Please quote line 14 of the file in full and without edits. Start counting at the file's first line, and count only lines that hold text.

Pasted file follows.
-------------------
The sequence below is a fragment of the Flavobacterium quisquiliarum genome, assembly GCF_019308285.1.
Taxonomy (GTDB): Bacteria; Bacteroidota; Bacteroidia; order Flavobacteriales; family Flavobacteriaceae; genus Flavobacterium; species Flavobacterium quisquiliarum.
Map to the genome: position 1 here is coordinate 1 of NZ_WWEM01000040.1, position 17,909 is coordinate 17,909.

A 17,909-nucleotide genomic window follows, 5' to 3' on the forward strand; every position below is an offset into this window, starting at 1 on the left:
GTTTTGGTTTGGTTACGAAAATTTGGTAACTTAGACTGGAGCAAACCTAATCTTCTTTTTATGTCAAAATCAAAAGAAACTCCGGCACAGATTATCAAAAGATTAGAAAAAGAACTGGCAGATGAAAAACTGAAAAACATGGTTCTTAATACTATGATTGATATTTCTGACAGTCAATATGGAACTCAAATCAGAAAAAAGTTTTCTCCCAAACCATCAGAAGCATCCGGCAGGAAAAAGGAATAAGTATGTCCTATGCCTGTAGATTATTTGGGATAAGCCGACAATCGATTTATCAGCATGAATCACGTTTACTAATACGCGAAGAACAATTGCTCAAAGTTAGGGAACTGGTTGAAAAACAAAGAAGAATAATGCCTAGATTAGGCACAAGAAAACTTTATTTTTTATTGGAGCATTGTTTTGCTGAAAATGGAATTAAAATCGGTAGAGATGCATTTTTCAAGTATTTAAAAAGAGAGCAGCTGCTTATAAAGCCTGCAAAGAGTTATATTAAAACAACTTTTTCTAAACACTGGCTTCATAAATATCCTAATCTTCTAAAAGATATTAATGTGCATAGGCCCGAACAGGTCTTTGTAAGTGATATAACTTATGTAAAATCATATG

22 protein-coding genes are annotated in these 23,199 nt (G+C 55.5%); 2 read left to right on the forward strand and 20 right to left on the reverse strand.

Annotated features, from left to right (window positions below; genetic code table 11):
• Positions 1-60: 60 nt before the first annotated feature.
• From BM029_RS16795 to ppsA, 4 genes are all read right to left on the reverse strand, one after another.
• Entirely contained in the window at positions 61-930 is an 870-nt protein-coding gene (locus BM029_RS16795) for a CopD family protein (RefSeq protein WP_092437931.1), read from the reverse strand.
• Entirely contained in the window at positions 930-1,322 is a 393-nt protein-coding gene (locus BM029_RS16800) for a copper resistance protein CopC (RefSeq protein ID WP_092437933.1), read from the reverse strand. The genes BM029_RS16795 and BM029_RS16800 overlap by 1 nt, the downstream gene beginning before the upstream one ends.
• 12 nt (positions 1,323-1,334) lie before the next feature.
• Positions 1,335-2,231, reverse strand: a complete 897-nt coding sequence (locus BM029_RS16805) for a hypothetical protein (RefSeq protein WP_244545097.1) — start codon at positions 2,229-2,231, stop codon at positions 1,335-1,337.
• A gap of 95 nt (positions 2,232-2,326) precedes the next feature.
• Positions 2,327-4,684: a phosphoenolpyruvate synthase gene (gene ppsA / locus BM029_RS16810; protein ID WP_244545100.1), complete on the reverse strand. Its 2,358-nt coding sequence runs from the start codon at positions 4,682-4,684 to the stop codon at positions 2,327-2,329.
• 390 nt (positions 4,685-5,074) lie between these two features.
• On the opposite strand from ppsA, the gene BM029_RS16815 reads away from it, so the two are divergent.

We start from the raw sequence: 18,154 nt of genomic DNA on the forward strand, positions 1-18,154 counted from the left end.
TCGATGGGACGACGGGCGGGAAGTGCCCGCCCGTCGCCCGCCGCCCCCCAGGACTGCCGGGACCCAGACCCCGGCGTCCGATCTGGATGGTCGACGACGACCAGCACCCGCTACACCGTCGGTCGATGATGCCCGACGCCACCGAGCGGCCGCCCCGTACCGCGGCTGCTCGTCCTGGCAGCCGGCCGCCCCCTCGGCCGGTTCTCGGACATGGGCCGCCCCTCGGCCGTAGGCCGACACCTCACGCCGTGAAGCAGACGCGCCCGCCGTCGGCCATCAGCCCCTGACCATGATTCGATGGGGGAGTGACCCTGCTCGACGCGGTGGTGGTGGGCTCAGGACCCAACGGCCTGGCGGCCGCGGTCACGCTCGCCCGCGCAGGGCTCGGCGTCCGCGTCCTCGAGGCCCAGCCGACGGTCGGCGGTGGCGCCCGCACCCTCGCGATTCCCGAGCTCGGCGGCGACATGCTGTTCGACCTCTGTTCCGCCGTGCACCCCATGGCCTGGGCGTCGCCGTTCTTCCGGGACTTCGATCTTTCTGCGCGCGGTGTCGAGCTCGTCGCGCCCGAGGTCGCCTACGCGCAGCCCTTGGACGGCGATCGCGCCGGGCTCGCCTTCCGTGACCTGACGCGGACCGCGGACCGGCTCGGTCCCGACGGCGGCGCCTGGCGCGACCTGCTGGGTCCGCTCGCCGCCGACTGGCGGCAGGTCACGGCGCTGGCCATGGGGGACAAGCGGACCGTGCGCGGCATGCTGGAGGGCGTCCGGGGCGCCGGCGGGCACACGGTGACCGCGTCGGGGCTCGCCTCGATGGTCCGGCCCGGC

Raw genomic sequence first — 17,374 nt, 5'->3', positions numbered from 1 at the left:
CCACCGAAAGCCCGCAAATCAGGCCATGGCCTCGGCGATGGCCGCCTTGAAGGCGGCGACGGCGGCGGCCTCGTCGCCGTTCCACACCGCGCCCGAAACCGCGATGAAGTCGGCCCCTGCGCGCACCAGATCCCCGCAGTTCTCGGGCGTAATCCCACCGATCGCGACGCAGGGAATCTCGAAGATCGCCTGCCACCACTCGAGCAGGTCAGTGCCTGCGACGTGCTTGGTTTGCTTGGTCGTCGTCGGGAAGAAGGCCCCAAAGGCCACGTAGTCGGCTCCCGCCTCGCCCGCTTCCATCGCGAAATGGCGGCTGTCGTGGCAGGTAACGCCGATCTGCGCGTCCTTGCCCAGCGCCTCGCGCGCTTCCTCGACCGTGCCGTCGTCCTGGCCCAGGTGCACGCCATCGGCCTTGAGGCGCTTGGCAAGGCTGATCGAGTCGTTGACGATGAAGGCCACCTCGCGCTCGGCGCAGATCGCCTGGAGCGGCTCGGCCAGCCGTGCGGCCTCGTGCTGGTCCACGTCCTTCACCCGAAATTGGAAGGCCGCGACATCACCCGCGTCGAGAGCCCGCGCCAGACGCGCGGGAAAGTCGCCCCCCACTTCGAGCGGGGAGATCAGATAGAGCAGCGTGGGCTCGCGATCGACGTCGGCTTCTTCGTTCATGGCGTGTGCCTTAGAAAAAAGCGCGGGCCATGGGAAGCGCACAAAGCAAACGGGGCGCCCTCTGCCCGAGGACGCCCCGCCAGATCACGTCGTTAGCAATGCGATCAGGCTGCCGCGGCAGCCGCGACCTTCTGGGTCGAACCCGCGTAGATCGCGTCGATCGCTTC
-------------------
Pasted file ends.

• A gap of 95 nt (positions 2,232-2,326) precedes the next feature.